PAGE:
Verse 3. For strangers are risen up against me. Those who had no cause for ill will had gone against him; persons to whom he could have given no offence, for they were strangers to him. They were aliens to his God also, and should these be allowed to worry and destroy him. A child may well complain to his father when strangers come in to molest him. What right have they to interfere? Let them leave off meddling and mind their own concerns.
And oppressors seek after my soul. Saul, that persecuting tyrant, had stamped his own image on many more. Kings generally coin their own likeness. He led the way, and others followed seeking David's soul, his blood, his life, his very existence. Cruel and intense were they in their malice, they would utterly crush the good man; no half measure would content them.
They have not set God before them. They had no more regard for right and justice than if they knew no God, or cared for none. Had they regarded God they would not have betrayed the innocent to be hunted down like a poor harmless stag. David felt that atheism lay at the bottom of the enmity which pursued him. Good men are hated for God's sake, and this is a good plea for them to urge in prayer.
Selah. As if he said, "Enough of this, let us pause." He is out of breath with indignation. A sense of wrong bids him suspend the music awhile. It may also be observed, that more pauses would, as a rule, improve our devotions: we are usually too much in a hurry: a little more holy meditation would make our words more suitable and our emotions more fervent.
EXPLANATORY NOTES AND QUAINT SAYINGS
Verse 3. Strangers: aliens to his truth, men who from unbelief have estranged themselves from all lot and portion in his covenants -- oppress and persecute. William Hill Tucker.
Verse 3. (first clause). The Chaldee interpreter reads, proud men, instead of strangers, a reading which also is found in eight of Kennicott's Codices. So also Psalms 86:14 . William Walford, in "The Book of Psalms. A New Translation," etc., 1837.
Verse 3. (first clause). There is a great mistake made by rendering the word syrz (zarim) strangers. The Ziphites surely were Israelites, and not strangers. The fact is this, that word is taken from hrz (zarah) the primary meaning of which is "to scatter," to "disperse," also "to sift," as grain. Hence it signifies, likewise figuratively, to sift a matter, to investigate, to search out, to trace out. So here, David complains of the new and dangerous enemies he had got in the Ziphites, who became Saul's spies. When he pleads, therefore, for deliverance, saying, "Save me, O God," etc., he describes the danger he was in: For spies have risen against me. Benjamin Weiss, in "New Translation, Exposition, and Chronological Arrangement of the Psalms," 1858.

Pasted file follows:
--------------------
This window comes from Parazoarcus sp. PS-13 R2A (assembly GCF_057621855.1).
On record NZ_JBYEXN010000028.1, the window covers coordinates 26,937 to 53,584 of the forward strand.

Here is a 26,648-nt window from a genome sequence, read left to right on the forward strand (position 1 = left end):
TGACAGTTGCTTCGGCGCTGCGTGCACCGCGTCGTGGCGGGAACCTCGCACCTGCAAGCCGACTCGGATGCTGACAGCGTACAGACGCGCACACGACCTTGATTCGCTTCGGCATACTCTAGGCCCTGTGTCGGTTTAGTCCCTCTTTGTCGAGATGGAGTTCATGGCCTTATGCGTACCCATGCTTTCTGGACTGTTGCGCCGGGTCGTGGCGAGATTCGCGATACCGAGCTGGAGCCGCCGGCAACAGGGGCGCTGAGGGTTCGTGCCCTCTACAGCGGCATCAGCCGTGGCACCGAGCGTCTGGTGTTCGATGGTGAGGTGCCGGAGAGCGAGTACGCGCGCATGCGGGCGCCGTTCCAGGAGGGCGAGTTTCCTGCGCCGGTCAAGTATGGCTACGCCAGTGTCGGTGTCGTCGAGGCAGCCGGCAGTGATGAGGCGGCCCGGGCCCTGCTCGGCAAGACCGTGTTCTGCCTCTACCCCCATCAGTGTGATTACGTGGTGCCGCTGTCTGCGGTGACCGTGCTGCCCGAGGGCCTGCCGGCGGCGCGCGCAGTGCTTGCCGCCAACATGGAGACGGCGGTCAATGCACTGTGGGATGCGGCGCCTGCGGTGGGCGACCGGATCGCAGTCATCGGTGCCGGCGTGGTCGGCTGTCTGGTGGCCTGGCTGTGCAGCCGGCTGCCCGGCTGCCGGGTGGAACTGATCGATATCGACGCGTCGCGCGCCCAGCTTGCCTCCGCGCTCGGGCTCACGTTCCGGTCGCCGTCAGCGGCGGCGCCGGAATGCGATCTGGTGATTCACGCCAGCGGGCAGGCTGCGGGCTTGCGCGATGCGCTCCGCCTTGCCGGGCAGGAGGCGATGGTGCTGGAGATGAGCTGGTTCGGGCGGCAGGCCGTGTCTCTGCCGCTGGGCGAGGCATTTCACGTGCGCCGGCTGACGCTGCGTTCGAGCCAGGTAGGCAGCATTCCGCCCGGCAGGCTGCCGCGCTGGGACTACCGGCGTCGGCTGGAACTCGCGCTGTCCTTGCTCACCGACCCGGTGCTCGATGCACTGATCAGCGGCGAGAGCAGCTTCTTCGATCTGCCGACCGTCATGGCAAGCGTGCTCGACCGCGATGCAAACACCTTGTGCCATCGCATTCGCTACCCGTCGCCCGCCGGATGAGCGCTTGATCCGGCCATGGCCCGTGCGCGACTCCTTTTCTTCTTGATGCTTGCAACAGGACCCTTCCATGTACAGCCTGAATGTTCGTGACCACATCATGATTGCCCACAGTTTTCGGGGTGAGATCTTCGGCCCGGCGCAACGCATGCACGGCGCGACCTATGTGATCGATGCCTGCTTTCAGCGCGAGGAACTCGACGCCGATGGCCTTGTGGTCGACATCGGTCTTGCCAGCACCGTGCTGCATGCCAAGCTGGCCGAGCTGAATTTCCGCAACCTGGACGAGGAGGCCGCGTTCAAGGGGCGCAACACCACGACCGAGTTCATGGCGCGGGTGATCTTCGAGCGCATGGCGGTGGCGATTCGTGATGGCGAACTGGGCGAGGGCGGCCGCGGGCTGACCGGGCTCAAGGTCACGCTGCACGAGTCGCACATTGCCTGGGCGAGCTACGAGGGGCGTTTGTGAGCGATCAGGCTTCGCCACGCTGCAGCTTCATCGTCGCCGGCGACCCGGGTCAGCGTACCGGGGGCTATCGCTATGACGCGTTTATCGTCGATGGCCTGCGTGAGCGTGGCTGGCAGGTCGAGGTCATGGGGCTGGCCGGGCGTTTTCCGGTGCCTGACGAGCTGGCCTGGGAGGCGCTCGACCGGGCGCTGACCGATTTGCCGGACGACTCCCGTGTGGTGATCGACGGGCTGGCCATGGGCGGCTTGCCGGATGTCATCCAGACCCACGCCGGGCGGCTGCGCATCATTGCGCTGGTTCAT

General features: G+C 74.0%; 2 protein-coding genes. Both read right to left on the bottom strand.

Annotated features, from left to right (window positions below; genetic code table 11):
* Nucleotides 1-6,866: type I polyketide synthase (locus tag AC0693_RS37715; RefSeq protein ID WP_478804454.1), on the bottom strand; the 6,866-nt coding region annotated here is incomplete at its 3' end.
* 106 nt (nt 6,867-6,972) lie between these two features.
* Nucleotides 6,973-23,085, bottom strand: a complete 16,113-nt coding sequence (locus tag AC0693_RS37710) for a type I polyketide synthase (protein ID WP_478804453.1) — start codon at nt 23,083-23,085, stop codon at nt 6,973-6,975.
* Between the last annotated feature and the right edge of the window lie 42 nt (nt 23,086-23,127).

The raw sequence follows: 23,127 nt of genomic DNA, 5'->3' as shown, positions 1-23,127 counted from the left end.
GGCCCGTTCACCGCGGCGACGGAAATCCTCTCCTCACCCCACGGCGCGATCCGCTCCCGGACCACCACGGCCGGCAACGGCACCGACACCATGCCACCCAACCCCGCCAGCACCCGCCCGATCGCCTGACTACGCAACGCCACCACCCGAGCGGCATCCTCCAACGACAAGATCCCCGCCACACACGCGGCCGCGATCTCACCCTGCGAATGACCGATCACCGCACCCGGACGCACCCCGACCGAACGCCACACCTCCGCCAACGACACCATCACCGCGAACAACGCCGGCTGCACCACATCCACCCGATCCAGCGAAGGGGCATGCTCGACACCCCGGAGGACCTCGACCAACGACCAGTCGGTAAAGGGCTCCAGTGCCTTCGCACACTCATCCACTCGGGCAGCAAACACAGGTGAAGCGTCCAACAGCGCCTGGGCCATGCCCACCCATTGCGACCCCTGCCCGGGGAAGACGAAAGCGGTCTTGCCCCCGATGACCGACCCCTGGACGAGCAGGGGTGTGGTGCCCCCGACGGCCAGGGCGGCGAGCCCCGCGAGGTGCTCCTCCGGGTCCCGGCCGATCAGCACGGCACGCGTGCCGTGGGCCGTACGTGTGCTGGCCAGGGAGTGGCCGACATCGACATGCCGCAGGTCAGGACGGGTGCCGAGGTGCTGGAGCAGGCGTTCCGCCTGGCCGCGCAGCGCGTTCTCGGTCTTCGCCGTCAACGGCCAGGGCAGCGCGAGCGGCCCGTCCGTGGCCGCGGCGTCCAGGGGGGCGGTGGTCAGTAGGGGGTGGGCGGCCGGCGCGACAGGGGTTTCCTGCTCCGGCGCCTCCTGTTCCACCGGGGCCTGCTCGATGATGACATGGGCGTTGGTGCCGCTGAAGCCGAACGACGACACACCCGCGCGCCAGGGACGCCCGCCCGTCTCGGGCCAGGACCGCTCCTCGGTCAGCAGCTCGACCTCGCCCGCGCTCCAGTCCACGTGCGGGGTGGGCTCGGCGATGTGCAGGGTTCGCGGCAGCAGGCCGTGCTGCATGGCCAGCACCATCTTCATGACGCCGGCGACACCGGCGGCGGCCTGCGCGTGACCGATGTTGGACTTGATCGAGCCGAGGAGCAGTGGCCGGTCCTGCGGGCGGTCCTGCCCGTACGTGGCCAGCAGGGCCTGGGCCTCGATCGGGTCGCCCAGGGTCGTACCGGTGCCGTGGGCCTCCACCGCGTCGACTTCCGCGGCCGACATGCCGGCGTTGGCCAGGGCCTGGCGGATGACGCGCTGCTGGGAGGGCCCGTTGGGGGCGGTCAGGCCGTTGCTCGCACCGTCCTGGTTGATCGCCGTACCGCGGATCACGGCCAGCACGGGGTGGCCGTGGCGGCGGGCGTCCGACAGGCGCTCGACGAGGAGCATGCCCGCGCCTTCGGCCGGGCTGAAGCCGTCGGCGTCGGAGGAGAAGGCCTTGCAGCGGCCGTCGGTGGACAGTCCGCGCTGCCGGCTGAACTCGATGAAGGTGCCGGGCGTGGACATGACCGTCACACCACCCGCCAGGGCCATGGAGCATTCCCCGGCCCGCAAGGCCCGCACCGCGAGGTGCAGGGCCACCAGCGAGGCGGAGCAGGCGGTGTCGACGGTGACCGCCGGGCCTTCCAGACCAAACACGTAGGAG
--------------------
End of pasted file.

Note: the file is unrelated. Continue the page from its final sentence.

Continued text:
Verse 3. Oppressors seek after my soul; i.e., my life at least; my soul also they would destroy, if it lay in their power, as the Papists delivered up John Huss to the devil. John Trapp, 1611-1662.
Verse 3. Selah. See "Treasury of David", Vol. 1, pp. 25,29,346,382; and Vol. 2, pp. 249- 252.
HINTS FOR PASTORS AND LAYPERSONS
Verse 3. Strange trials.
- They are not altogether strange.
- Not so to God.
- Not so in the history of the church.
- Not so to the provisions of grace wherein they are anticipated.
- Wherein they are strange.
- They reveal God anew.
- Endear forgotten promises.
- Train unused graces.
- Being new praises, etc.
Verse 3. (last clause). The root of sin: if they remembered his authority they dared not, if they tasted his love they would not, if they were conformed to his nature they could not.